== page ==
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No quorum ends Atlantic City BOE to discuss board member’s status

An Atlantic City school board member whose residency has been questioned was supposed to be the topic of a special Board of Education meeting Wednesday night.
But with only four of the 10 members attending the Zoom meeting, the group failed to get a quorum and had to adjourn.
Farook Hossain’s vote was not counted at last week’s reorganization meeting after the board solicitor said she received information from the Atlantic County Prosecutor’s Office saying Hossain no longer lives in the city.
But former board President John Devlin and board member Al Herbert questioned how Hossain could be muted without due process.
Hossain, Devlin and Herbert were among the other half of the board that didn’t attend the meeting, which was first advertised to discuss “legal matters” during an executive session.
But after BreakingAC questioned the legality of the vague announcement, an updated agenda was sent to this news site replacing legal matters with “Farook Hossain, Mossammat Akther.”
Akther is Hossain’s wife, who owns a property on East Kennedy Drive in Egg Harbor Township, according to state tax records.
But that listing has Akther’s residence as 109 N. Raleigh Ave. in Atlantic City, the same as her husband.
Steele said he had no comment about the meeting, which came to an abrupt end when Board Solicitor Tracy Riley had the roll call done again to confirm there were not enough members present.
The board’s new leadership, President Shay Steele and Vice President Patricia Bailey, attended the virtual meeting along with Ruth Byard and Walt Johnson.
It was an interesting twist as at last week’s reorganization meeting, questions were raised as to why that meeting had been postponed from its original Jan. 6 date.
Superintendent Barry Caldwell said it was because at 2:30 p.m. that day, he realized they would not have a quorum.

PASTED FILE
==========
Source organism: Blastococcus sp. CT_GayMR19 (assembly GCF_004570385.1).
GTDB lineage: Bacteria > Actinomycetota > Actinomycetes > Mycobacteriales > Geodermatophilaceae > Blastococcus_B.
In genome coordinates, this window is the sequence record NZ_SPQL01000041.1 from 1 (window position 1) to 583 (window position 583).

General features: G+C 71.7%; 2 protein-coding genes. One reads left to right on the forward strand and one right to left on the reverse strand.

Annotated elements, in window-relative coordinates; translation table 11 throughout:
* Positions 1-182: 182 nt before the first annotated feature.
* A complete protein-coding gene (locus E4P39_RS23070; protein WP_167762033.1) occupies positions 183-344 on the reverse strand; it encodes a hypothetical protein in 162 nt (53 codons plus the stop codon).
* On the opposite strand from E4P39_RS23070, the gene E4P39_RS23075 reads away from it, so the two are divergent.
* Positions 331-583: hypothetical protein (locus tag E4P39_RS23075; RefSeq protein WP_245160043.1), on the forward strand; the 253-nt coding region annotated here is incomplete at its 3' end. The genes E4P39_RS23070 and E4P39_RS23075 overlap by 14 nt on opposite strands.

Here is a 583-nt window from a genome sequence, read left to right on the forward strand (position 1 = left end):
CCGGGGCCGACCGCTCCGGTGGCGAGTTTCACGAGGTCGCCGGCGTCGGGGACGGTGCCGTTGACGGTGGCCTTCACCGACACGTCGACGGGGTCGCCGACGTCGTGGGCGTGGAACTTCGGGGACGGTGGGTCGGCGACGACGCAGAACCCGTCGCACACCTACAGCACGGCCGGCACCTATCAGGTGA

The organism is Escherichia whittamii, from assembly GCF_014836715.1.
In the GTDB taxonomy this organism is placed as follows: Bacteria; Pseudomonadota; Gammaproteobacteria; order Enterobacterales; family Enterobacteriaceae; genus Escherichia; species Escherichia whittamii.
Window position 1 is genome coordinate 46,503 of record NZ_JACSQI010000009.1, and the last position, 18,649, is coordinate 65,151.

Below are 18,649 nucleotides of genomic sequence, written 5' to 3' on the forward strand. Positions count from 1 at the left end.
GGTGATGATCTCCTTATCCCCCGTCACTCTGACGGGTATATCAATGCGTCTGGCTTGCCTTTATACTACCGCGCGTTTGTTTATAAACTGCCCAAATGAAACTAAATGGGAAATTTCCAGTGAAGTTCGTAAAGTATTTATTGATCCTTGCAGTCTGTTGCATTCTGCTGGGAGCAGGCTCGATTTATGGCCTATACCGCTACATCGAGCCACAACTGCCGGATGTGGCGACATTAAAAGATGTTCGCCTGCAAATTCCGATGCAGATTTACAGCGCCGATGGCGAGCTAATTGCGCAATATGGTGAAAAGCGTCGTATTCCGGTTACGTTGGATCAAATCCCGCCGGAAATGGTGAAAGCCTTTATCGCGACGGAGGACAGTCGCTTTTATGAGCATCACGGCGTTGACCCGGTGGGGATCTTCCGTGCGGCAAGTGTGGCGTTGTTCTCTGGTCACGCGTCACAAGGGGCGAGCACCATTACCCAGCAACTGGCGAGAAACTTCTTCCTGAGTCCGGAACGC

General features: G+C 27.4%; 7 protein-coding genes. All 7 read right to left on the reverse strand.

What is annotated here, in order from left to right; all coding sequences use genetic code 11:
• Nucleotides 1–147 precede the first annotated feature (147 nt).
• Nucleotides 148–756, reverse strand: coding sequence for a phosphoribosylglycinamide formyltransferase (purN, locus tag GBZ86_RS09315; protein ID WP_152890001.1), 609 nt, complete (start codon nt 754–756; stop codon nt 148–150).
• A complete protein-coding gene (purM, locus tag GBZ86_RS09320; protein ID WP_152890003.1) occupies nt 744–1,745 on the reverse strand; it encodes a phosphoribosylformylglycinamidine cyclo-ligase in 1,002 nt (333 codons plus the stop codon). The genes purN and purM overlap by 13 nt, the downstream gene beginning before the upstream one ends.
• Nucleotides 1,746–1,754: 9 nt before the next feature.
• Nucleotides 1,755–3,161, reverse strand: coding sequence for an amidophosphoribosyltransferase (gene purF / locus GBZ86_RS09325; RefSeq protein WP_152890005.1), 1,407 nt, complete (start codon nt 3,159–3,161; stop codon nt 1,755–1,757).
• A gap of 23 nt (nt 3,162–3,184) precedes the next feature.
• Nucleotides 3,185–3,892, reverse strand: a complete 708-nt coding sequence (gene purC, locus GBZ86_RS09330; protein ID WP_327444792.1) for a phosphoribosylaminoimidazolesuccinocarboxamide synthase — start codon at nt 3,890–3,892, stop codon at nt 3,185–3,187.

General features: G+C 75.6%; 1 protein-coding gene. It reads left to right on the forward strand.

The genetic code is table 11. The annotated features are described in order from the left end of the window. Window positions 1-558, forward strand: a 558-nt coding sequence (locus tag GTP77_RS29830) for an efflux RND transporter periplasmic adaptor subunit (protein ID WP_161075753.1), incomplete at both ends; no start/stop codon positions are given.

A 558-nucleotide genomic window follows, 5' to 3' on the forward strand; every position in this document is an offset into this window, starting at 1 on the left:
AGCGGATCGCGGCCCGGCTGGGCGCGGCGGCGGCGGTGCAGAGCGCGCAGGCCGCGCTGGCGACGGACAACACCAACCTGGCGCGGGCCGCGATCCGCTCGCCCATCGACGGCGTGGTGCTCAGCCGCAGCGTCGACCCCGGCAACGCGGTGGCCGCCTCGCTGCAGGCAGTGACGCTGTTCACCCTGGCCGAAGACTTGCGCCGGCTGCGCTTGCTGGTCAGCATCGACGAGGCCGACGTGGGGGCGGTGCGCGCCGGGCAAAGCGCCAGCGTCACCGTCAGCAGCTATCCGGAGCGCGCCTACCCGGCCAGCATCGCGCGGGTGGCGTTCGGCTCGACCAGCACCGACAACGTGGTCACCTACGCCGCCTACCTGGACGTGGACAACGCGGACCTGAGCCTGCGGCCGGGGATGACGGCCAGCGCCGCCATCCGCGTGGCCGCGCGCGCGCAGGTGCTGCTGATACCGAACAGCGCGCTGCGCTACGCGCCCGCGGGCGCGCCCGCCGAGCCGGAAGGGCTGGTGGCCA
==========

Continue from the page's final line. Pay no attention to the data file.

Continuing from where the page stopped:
But nearly six hours earlier, Caldwell had sent an email to the board members telling them of the postponement.
The postponement allowed time for new member Johnson’s background check to be complete.
He was the deciding vote in the change of leadership for the board, which was won in a 5-4 split due to Hossain’s vote being barred by Riley.
Steele replaced Devlin and Patricia Bailey took over Hossain’s former spot as vice president.
Hossain did not attend nor did his attorney, Steve Scheffler, who did not return calls seeking comment.
He requested more information about the allegations against his client in a Jan. 4 email to Riley, but never received a response.
“In light of your position, I would ask for you to provide the authority that permits you to unilaterally deny Mr. Hossain any due process, as well as disenfranchise residents of Atlantic City whom voted for and elected (him),” Scheffler, wrote to Riley in an email obtained by BreakingAC.
He also asked for any evidence Riley had.
Instead, a week later, Riley muted Hossain’s vote and said it as Scheffler who didn’t include any evidence his client lives in the city.
A board member immediately loses their spot if they are no longer a bona fide resident, according to the state School Boards Association.
But in a situation where the member disputes the matter, a petition can be filed with the state commissioner of education for a decision. No such petition has been filed in this case, according to the Department of Education.
Various factors can influence residency matters, explained board spokeswoman Janet Bamford, who could not comment on this specific case.
She noted that in a 2001 decision, the commissioner held that a board member going through a divorce still qualified as a resident and board member even though he did not always stay overnight at his marital home.
The commissioner would also consider factors like voter registration, tax bills, deeds/leases and driver’s license.
“As always, a local school board would rely on the advice of its board attorney in the interpretation and implementation of statute, code and case law,” Bamford said.
Riley did not return numerous requests seeking comment.
There is at least something being investigated by the county Prosecutor’s Office involving Hossain, BreakingAC confirmed via an Open Public Records Act request.
The office had 11 emails mentioning Hossain’s name, but “five are investigative in nature,” wrote Assistant Prosecutor John Santoliquido, the custodian of records.
The other emails were another media outlet’s inquiry into the case, which got a “no comment” response from Atlantic County Prosecutor Damon Tyner.
Scheffler did not returned requests seeking comment, but is expected to make an appearance at the meeting.

The meeting originally just said “legal matters,” until a request from BreakingAC resulted in Hossain and his wife being named.

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